Organizations like Forrester Research and the Information Technology and Innovation Foundation have attempted to put a price tag on the cost to the U.S. cloud computing industry of what is called the PRISM project, an outgrowth of the Protect America Act which authorizes the NSA to conduct metadata searches of email. Those estimates are uneven, and evolving, but all the figures reported are in the billions of dollars. And while PRISM operates on a different legal foundation than the one, ECPA, that is the subject of the LEADS Act, there can be no question that if Microsoft were to lose its case, and in the absence of the passage of the LEADS Act, U.S. cloud providers will suffer.
Nor is the suffering to be endured just by cloud computing companies. As published in a paper by the Media Institute, media and privacy lawyer Kurt Wimmer makes a compelling case that media companies may be especially sensitive to issues like those addressed by the Microsoft case and the LEADS Act legislation:
In an era of tight budgets for newsrooms and infrastructure, cloud computing has helped many media companies reduce costs and make their newsgathering operations more efficient and effective. It can be much more efficient for a newsgathering and publishing operation to purchase a package of cloud-based services (e.g., word processing, photography, publishing, storage) rather than maintain its own IT department, servers, and software.
Although there are substantial advantages for media companies in adopting cloud-based technologies, there are also risks. Newsgathering operations routinely handle highly sensitive information, and they rely on a foundation of trust between reporters and their confidential sources. If a media organization concludes that entrusting its data with a cloud service provider will result in that data being less private or secure, then the organization is less likely to embrace cloud technologies. ...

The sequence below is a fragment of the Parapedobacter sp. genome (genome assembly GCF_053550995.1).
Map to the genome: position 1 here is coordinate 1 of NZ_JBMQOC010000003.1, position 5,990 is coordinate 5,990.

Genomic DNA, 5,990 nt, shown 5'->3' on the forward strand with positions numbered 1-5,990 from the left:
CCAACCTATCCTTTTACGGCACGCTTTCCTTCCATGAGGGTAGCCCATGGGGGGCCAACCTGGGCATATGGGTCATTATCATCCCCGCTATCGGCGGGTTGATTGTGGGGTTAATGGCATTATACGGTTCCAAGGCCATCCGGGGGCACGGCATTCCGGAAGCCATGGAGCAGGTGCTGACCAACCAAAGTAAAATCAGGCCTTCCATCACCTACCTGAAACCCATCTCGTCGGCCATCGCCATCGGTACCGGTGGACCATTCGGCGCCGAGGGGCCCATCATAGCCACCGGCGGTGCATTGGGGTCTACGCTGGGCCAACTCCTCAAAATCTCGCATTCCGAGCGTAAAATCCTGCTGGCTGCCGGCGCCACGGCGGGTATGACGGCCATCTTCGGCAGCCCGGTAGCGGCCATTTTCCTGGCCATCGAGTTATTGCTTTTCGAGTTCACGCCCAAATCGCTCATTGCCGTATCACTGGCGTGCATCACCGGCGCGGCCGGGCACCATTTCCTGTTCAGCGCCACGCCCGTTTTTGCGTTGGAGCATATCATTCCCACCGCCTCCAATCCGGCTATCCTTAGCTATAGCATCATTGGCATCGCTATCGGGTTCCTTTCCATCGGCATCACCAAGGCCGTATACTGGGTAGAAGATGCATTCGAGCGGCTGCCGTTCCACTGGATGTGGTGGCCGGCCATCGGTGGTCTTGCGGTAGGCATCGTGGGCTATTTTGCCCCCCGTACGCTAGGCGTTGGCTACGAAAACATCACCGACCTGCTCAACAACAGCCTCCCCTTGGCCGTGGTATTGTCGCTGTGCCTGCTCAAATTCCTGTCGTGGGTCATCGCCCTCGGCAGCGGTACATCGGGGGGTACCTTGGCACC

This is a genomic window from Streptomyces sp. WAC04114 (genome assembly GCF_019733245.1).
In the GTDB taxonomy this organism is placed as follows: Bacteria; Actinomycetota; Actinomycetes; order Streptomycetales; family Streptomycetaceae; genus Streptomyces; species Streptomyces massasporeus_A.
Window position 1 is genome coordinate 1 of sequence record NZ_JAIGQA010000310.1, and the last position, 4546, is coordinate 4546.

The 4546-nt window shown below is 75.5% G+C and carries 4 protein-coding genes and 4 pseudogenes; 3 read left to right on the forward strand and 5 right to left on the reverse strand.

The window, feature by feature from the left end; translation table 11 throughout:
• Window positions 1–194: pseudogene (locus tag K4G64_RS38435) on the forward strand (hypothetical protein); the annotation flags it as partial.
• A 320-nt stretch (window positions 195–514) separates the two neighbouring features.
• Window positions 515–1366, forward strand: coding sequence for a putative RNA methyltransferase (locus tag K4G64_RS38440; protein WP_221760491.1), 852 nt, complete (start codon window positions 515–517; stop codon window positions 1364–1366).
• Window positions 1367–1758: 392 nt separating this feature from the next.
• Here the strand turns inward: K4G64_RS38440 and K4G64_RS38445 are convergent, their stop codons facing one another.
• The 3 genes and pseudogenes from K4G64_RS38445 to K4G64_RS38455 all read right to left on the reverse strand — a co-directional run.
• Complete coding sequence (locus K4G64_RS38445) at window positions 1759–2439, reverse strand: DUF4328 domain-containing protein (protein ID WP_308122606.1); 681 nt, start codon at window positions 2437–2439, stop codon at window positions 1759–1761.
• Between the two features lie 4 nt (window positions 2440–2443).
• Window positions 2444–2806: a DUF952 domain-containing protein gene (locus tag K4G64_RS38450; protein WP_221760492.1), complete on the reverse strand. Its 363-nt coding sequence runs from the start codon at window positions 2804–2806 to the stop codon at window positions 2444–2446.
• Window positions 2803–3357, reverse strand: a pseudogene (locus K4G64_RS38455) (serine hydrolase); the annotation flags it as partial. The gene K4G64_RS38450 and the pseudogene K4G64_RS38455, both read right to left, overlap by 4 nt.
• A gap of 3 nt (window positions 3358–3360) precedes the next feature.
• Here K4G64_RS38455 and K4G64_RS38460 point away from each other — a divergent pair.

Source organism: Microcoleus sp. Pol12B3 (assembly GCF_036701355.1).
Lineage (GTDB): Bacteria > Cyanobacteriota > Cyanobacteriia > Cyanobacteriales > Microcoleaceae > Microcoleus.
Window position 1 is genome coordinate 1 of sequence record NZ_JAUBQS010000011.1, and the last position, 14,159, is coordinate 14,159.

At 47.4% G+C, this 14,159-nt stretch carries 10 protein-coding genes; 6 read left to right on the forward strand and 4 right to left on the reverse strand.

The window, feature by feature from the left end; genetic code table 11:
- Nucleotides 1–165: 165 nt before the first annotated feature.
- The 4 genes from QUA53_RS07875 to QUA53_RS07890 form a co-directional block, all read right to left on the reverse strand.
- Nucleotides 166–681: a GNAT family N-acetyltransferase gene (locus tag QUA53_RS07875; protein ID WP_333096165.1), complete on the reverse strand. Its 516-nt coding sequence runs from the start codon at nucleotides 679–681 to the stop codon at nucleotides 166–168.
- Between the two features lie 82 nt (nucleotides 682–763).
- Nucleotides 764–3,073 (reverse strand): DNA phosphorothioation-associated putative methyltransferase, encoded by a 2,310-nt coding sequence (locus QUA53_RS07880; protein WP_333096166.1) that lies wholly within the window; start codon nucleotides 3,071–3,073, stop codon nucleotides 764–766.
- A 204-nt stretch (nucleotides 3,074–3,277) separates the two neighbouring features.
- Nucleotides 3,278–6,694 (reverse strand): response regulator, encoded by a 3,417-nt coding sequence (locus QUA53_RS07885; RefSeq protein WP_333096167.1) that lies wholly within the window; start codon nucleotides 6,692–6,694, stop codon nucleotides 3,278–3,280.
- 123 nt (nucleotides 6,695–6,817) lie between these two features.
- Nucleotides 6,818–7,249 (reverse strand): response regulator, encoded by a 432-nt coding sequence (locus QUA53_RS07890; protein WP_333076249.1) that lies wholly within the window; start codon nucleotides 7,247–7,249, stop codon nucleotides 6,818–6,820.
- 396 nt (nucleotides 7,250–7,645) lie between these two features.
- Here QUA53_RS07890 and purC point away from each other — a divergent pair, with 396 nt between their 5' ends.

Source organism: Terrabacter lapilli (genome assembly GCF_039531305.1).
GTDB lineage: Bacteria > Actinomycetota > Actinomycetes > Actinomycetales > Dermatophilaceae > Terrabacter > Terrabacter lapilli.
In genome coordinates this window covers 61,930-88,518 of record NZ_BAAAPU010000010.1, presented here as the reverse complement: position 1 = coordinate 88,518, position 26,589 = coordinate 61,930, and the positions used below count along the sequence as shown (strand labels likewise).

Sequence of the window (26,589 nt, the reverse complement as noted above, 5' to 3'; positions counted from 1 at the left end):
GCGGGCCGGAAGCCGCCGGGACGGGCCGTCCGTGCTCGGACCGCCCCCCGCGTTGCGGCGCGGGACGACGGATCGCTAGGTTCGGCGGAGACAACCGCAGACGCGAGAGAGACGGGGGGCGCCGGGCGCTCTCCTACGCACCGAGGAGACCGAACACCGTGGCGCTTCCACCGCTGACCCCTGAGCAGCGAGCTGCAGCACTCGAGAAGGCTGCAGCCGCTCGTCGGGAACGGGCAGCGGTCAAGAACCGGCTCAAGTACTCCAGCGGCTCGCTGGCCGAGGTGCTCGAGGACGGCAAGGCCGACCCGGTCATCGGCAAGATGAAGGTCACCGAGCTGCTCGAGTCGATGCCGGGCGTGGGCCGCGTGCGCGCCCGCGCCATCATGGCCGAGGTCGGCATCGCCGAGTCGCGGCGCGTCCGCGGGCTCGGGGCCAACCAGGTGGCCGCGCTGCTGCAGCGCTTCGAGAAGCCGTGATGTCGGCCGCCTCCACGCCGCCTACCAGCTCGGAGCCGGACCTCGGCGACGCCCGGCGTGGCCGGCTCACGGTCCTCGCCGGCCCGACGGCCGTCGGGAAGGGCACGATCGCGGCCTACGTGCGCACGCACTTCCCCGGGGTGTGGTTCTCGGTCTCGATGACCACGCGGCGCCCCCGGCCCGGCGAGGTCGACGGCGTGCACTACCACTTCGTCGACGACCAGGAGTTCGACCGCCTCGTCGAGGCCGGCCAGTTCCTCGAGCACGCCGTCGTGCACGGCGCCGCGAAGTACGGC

This concern has been accentuated by the controversy surrounding Edward Snowden's disclosures in 2013 regarding government surveillance. Particularly for media organizations with headquarters or operations outside the United States, the Snowden disclosures increased concern that if the companies entrusted their data to a U.S. cloud provider, that would make it easier for U.S. law enforcement to obtain their data.
For media companies, these are not abstract questions. As the Department of Justice (DOJ) recognized in updating its rules regarding subpoenas to reporters, maintaining the confidentiality of the newsgathering process is essential to both a free press and a working democracy. The DOJ now has strong guidelines governing the considerations that will be considered before subpoenas will be directed to reporters, but these are only internal guidelines and they only apply to the DOJ. The bipartisan LEADS Act provides a path forward to update the law to permit the cloud to be more meaningful and useful to media companies — and to others concerned about the privacy and security of their data. And by doing so, Congress can bolster the competitiveness of an emerging and important area of our information economy.
Maines is president of the Media Institute, a nonprofit organization that promotes free speech, sound communications policy and excellence in journalism. The opinions expressed are those of Maines alone.